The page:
Andrew, an enterprising young man, is planting ginseng in my woods. Most of my 10 acres is a dry pine and beech woods, but as it slopes downhill toward a tiny, seasonal stream, there are more wildflowers. Blue cohosh and trout lilies indicate what is called a "rich" soil--a soil with natural calcium.
Several years ago, a hemlock blew down in a storm, taking its entire root ball with it. When i looked, i saw exposed rock that had not seen daylight since the glacial age, 10,000 years ago. That exposed rock is called brownstone around here. It's a punky, porous rock that will grow moss if exposed. This brown, porous rock is an impure limestone, and there's a band of it running the length of Vermont. The Connecticut River, which divides Vermont and New Hampshire, was once-upon-a-time the proto-Atlantic Ocean, called the Iapetus Ocean. This band of impure limestone--shells plus mud--was the beach of that ancient ocean.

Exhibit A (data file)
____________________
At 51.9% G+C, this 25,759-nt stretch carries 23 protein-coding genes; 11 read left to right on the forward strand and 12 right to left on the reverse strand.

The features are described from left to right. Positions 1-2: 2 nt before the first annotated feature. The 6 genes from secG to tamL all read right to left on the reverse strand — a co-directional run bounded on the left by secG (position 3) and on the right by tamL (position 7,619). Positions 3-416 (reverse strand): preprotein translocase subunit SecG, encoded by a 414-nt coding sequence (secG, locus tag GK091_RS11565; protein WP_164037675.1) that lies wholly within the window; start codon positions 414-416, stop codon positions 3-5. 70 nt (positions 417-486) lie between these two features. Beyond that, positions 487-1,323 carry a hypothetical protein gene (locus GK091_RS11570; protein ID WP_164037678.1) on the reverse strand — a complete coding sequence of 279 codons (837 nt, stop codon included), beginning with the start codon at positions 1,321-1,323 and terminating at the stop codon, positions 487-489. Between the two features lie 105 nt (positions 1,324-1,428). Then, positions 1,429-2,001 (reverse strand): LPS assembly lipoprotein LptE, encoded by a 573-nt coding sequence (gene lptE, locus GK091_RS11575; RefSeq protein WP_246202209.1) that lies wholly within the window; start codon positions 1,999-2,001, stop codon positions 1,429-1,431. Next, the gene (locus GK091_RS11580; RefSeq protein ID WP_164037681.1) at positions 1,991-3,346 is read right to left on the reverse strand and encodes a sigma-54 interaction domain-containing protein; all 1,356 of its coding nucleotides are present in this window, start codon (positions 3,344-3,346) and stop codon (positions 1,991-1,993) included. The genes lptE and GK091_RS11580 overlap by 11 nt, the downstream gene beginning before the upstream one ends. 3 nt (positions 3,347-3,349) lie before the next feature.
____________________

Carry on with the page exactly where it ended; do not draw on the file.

I own beachfront property! Even though i'm 3 hours from the ocean.
Talk about impermanence. An ocean that used to be right here disappeared when New Hampshire (originally from Patagonia) collided with the proto-North American continent.
Ginseng probably grew wild in these woods before it was cleared for farming in the 1700s. Here, then gone. Impermanence. And now here again.
Ginseng, and many other wildflowers, grow in this rich soil. I love the idea of planting wildflowers and am happy to support Andrew in his statewide venture.